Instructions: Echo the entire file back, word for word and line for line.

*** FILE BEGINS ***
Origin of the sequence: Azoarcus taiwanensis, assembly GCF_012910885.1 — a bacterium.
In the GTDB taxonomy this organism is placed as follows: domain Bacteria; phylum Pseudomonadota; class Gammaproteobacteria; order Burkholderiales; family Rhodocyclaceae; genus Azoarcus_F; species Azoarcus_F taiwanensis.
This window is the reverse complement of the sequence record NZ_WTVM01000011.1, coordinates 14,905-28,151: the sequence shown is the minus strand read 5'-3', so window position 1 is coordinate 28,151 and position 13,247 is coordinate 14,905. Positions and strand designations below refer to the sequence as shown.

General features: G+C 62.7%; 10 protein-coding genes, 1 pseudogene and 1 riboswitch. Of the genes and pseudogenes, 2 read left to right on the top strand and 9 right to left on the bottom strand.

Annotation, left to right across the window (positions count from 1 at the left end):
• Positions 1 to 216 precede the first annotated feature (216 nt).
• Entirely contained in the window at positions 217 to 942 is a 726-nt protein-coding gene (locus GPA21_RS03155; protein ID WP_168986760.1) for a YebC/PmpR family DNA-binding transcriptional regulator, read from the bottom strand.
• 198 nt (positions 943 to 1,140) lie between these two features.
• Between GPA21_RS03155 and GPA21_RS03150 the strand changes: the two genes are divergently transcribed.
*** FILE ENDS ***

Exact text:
Origin of the sequence: Azoarcus taiwanensis, assembly GCF_012910885.1 — a bacterium.
In the GTDB taxonomy this organism is placed as follows: domain Bacteria; phylum Pseudomonadota; class Gammaproteobacteria; order Burkholderiales; family Rhodocyclaceae; genus Azoarcus_F; species Azoarcus_F taiwanensis.
This window is the reverse complement of the sequence record NZ_WTVM01000011.1, coordinates 14,905-28,151: the sequence shown is the minus strand read 5'-3', so window position 1 is coordinate 28,151 and position 13,247 is coordinate 14,905. Positions and strand designations below refer to the sequence as shown.

General features: G+C 62.7%; 10 protein-coding genes, 1 pseudogene and 1 riboswitch. Of the genes and pseudogenes, 2 read left to right on the top strand and 9 right to left on the bottom strand.

Annotation, left to right across the window (positions count from 1 at the left end):
• Positions 1 to 216 precede the first annotated feature (216 nt).
• Entirely contained in the window at positions 217 to 942 is a 726-nt protein-coding gene (locus GPA21_RS03155; protein ID WP_168986760.1) for a YebC/PmpR family DNA-binding transcriptional regulator, read from the bottom strand.
• 198 nt (positions 943 to 1,140) lie between these two features.
• Between GPA21_RS03155 and GPA21_RS03150 the strand changes: the two genes are divergently transcribed.